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Posted: 9/7/2004 6:05:01 PM EST
[Last Edit: 9/7/2004 6:06:20 PM EST by QuietShootr]
Ok, here's the deal. I bought a wireless router and a card for my laptop, with the idea that guests could bring their laptops in and hook up.

Mine works fine. A friend bought a Linksys card and brought his laptop over and installed it, and his will connect, but he gets disconnected about every 5 minutes or so. His laptop is sitting within 3 feet of mine, and mine is running like a top. What the fuck?
Link Posted: 9/7/2004 6:08:10 PM EST
Is the Flux Capacitor fluxing?
Link Posted: 9/7/2004 6:13:15 PM EST
More data: when he gets booted, he has to go through the whole reconnect protocol again to get relinked up.
Link Posted: 9/7/2004 6:15:16 PM EST
I never did like Linksys
Link Posted: 9/7/2004 6:15:40 PM EST
Update the firmware in the Linksys to current.

What model Linksys? If the G router.... they have been problematic.

What OS with the linksys card?

Make sure IEEE authentication is NOT checked in client config.
Link Posted: 9/7/2004 6:16:50 PM EST

Originally Posted By repub18:
I never did like Linksys



LINKSYS ROCKS!!!!!!! There is hardly a better bang for the buck, and they single handedly brought down the price of enterprise class wireless, in the home and business.

Cisco knew what they were doing when they bought them!
Link Posted: 9/7/2004 6:33:54 PM EST

Originally Posted By FALARAK:
Update the firmware in the Linksys to current.

What model Linksys? If the G router.... they have been problematic.

What OS with the linksys card?

Make sure IEEE authentication is NOT checked in client config.



Ok..stby..checking now.
Link Posted: 9/7/2004 6:34:37 PM EST

Originally Posted By FALARAK:
Update the firmware in the Linksys to current.

What model Linksys? If the G router.... they have been problematic.

What OS with the linksys card?

Make sure IEEE authentication is NOT checked in client config.



My router is a Wally World Network Everywhere B model. The guest's card is a B model Linksys card on an XP laptop.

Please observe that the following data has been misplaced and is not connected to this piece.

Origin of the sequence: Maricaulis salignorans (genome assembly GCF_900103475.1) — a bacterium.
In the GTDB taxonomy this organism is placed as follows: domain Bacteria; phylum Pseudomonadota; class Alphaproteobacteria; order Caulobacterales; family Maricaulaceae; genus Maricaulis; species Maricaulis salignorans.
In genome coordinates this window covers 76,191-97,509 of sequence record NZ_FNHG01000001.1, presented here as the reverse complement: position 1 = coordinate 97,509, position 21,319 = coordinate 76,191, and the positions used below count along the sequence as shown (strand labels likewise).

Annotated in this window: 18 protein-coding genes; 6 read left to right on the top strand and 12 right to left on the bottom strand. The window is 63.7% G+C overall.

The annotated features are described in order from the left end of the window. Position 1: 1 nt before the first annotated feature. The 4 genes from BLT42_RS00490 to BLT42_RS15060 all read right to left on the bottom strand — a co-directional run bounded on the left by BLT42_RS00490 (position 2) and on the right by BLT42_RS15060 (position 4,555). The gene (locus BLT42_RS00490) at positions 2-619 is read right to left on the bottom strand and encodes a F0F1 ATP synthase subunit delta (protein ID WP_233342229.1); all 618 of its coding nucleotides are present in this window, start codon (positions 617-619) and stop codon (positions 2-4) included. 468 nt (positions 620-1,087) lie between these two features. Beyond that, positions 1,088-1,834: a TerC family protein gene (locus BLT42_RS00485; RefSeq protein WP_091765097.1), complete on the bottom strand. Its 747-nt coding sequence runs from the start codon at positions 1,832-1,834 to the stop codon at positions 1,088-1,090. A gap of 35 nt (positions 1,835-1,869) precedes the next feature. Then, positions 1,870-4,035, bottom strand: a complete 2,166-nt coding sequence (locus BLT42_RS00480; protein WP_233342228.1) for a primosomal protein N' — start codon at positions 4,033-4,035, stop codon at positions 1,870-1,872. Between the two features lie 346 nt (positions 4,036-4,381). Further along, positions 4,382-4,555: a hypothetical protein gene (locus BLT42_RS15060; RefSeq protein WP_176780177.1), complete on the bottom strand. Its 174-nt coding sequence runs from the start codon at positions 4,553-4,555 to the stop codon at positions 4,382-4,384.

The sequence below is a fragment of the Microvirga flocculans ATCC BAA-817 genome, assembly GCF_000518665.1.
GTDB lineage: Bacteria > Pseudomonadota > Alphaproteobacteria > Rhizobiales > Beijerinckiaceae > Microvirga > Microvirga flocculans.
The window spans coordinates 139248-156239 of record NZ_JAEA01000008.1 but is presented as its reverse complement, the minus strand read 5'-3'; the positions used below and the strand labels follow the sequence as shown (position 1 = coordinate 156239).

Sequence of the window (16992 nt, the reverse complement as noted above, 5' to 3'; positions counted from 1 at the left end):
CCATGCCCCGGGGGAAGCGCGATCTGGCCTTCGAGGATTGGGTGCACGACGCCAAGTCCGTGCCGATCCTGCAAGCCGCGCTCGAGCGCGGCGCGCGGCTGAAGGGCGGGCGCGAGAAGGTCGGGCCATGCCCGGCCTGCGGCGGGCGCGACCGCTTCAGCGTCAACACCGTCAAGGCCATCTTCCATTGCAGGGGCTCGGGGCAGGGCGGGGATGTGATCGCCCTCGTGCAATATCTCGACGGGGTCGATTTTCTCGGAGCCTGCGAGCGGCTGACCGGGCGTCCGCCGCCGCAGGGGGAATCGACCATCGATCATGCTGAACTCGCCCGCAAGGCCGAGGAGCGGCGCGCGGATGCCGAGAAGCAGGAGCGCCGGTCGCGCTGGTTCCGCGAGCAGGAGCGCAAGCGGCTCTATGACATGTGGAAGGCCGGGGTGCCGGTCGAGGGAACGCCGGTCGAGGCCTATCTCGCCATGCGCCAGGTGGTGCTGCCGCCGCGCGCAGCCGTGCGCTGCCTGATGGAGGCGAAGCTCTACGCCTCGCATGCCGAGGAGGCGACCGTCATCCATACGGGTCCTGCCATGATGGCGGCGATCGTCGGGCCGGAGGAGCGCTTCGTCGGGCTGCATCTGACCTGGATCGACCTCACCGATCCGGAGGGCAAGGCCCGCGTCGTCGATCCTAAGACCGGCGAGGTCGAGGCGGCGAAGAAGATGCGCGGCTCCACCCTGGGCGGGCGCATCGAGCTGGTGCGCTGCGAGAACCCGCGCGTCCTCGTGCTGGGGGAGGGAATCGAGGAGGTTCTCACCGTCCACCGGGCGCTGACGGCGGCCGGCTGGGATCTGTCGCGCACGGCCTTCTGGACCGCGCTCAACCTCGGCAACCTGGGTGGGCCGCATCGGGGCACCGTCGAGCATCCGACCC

Link Posted: 9/7/2004 6:41:04 PM EST
Link Posted: 9/7/2004 6:45:21 PM EST
Have you mommy read you the directions.
Link Posted: 9/7/2004 7:00:00 PM EST
Eat shit, junior.



Originally Posted By 1776:
Have you mommy read you the directions.

Link Posted: 9/7/2004 7:23:34 PM EST
[Last Edit: 9/7/2004 7:24:17 PM EST by QuietShootr]
Looks like it may have been two things..the IEEE authentication, and the fact that 128bit WEP wasn't enabled on his (client) end. No problems so far, about 10 minutes without a dump.

Edit: FUCK! I spoke too soon. Just kicked him again. Any more ideas?
Link Posted: 9/7/2004 7:39:58 PM EST

Originally Posted By Paul:
900 MHz telephones in the house?



nope.
Link Posted: 9/7/2004 9:21:24 PM EST
Is he running the Linksys utility? Little green icon in the system tray?

With XP, you want to use the XP built in wireless config, OR the vendor utility, but NOT both.

If you ARE running the utility, go into the network settings, wireless tab, and uncheck the box that says "Let Windows manage my wireless....."

I always recomend NOT using the vendor software on XP, uninstalling that, and just letting XP handle connections.

Also, some cards dont work well with 128bit WEP. I ALWAYS use 64bit WEP. The different in cracking is NOT much at all..... WEP just keeps out the honest hackers. However, 128bit WEP can cause compatibility issues, and a LOT more encryption overhead compared to 64bit.

Worth a shot.
Link Posted: 9/7/2004 9:27:18 PM EST

Originally Posted By QuietShootr:

Originally Posted By Paul:
900 MHz telephones in the house?



nope.

Actually, the ones that get 802.11b/g are the 2.4Ghz phones. Any of THOSE in your house? What about a microwave nearby? Both of these things play hell with 802.11b/g connections. But if YOURs is working okay, it may not be the solution.

What model card is in YOUR laptop? Maybe a brand incompatibility (it HAS been heard of happening)
Link Posted: 9/8/2004 5:40:28 AM EST
Looks like it was the IEEE authentication. He hasn't had any problems since last night.
Link Posted: 9/8/2004 5:50:14 AM EST
I have a wireless gateway for use by visitors, but I also have my own personal access. If you put two routers in tandem you can create a guest zone on one and a resident zone on the other. Each of the routers would have separate WEP or WAP keys and be on different channels. The resident zone router (the second one in tandem) also has broadcast turned off and works in stealth mode. Remember, the only non overlapping channels are 1 , 6 and 11.
Link Posted: 9/9/2004 9:37:44 AM EST
Link Posted: 9/9/2004 2:05:10 PM EST
Ok, new issue...I use Shields Up! to test my security..and now that I have a router inline, I've gone from complete port stealth to port 113 reporting as closed but active. How do I re-stealth port 113 on the router?
Link Posted: 9/9/2004 2:33:10 PM EST
Thats just a quirk.... and not a big deal:

www.broadbandreports.com/forum/remark%2C8174723?nav=12

Just do a google search on "port 113" and you will find lots of info.
Link Posted: 9/13/2004 1:15:07 PM EST
[Last Edit: 9/13/2004 1:16:13 PM EST by Helldog40]
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